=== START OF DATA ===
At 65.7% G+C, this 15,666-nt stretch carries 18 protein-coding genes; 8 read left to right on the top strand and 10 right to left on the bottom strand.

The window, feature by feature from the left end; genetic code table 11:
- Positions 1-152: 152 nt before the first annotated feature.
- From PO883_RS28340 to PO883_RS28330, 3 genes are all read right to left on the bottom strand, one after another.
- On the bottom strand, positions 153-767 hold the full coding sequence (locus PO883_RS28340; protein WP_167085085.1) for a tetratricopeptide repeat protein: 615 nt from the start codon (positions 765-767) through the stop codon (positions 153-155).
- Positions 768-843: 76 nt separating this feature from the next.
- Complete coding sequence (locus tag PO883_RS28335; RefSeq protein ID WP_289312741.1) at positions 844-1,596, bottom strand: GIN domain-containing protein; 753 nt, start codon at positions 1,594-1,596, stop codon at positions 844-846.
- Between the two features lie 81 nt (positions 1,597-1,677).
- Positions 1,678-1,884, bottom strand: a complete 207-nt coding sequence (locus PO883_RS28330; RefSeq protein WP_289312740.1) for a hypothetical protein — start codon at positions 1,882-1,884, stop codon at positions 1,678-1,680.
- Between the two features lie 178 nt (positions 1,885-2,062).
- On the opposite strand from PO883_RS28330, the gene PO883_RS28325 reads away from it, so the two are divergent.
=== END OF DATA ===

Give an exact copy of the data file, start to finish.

At 65.7% G+C, this 15,666-nt stretch carries 18 protein-coding genes; 8 read left to right on the top strand and 10 right to left on the bottom strand.

The window, feature by feature from the left end; genetic code table 11:
- Positions 1-152: 152 nt before the first annotated feature.
- From PO883_RS28340 to PO883_RS28330, 3 genes are all read right to left on the bottom strand, one after another.
- On the bottom strand, positions 153-767 hold the full coding sequence (locus PO883_RS28340; protein WP_167085085.1) for a tetratricopeptide repeat protein: 615 nt from the start codon (positions 765-767) through the stop codon (positions 153-155).
- Positions 768-843: 76 nt separating this feature from the next.
- Complete coding sequence (locus tag PO883_RS28335; RefSeq protein ID WP_289312741.1) at positions 844-1,596, bottom strand: GIN domain-containing protein; 753 nt, start codon at positions 1,594-1,596, stop codon at positions 844-846.
- Between the two features lie 81 nt (positions 1,597-1,677).
- Positions 1,678-1,884, bottom strand: a complete 207-nt coding sequence (locus PO883_RS28330; RefSeq protein WP_289312740.1) for a hypothetical protein — start codon at positions 1,882-1,884, stop codon at positions 1,678-1,680.
- Between the two features lie 178 nt (positions 1,885-2,062).
- On the opposite strand from PO883_RS28330, the gene PO883_RS28325 reads away from it, so the two are divergent.